You are using an outdated browser.
Please upgrade your browser
and improve your visit to our site.
Skip Navigation

The Paradox Of Local Control

Not long ago, Kevin Carey laid out the depressing possibility that Republicans would revert to their "local control" view of education, thus strangling reform. Today George Will reports, encouragingly, that John Kline -- the House Republican who chairs the education committee --  is trying to change the minds of Republicans in the House:

Their theory is that education in grades K through 12, which gets most of the Education Department’s attention, is a quintessentially state and local responsibility, so the department is inimical to local control of education. Created by a Democratic-controlled Congress in 1979, the department was promised by candidate Jimmy Carter, who in 1976 became the first presidential candidate ever endorsed by the National Education Association, the largest teachers union.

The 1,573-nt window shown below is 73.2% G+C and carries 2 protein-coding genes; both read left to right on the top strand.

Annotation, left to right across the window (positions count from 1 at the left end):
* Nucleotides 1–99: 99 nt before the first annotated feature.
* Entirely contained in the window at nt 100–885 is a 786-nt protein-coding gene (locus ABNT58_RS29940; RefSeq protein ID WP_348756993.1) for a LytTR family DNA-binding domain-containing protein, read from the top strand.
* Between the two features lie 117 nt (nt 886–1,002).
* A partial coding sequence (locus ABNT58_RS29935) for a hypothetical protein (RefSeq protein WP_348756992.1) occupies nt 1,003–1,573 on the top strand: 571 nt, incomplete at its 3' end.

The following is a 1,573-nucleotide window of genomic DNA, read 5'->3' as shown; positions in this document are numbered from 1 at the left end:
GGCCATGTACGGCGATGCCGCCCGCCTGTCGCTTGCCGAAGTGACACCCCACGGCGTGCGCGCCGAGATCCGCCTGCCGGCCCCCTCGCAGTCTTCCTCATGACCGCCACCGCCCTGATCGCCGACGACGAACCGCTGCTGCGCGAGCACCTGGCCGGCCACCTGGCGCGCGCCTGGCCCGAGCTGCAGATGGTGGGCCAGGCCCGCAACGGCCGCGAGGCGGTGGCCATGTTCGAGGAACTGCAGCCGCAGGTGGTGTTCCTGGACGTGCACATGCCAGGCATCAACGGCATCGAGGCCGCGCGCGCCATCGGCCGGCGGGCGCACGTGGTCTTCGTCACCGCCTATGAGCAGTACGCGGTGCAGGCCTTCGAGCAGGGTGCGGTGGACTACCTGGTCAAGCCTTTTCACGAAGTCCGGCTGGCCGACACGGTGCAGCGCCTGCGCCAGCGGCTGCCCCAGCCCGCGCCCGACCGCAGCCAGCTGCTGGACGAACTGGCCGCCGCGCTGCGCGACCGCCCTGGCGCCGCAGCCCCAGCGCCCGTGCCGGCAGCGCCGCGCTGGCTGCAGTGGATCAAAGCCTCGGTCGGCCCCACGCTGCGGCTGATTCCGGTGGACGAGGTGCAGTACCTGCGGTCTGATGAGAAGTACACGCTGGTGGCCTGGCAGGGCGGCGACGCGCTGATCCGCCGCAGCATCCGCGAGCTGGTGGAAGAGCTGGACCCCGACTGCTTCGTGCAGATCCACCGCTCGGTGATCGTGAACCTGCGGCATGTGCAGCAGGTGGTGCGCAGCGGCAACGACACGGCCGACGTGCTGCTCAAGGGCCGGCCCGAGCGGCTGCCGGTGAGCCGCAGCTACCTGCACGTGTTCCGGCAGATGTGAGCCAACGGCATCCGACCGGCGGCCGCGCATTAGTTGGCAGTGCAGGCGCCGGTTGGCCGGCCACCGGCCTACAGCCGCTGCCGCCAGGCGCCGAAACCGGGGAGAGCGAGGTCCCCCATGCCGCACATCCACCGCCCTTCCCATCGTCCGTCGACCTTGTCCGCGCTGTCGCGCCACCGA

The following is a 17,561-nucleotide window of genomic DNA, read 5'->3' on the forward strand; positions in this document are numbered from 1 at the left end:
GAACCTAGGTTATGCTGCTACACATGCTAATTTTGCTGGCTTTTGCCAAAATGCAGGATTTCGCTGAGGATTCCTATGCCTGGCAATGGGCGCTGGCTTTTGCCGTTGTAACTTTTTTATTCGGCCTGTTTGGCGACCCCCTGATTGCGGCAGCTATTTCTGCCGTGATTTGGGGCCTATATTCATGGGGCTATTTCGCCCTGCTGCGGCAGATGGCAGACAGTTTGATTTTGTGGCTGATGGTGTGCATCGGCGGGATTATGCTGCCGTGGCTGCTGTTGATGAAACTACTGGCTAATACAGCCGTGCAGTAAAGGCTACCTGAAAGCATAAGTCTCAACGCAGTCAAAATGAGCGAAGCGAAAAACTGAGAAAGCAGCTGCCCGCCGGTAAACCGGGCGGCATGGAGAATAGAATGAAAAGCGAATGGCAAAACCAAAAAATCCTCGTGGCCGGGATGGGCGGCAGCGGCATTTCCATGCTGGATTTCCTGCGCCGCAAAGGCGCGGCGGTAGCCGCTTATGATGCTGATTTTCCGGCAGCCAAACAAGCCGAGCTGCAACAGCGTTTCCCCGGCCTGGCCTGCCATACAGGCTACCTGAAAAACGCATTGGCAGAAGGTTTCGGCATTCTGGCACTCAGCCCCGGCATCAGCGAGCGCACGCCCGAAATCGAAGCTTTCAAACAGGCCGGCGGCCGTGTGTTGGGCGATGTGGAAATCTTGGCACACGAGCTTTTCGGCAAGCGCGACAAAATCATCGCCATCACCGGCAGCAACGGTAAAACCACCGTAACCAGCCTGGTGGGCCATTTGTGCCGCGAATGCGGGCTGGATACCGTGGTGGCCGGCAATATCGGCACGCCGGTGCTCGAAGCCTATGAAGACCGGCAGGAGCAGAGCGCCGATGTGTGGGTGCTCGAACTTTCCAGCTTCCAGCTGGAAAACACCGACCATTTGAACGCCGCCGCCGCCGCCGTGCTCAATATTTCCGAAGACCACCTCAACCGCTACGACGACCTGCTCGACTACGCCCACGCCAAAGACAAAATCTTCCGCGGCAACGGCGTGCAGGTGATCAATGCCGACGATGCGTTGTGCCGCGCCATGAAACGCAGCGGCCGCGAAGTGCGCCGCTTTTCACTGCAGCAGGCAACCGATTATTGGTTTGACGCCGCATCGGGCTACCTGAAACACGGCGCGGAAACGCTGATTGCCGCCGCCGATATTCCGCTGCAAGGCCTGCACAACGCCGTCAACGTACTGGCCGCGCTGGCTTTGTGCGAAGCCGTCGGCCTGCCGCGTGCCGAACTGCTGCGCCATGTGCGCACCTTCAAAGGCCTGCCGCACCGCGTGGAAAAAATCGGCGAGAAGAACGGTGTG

Unfortunately, the stubborn fact is that local control means control by the teachers unions. Most school boards are elected, often in stand-alone elections in which turnout is low and the unions’ organization prevails. This, Kline says, “is exactly the conversation I’m having with my new members.”

"Local control" almost invariably means letting a policy question be dominated by the strongest local economic interest, with no countervailing power. In education, the only real economic interest with skin in the game is the teachers' union.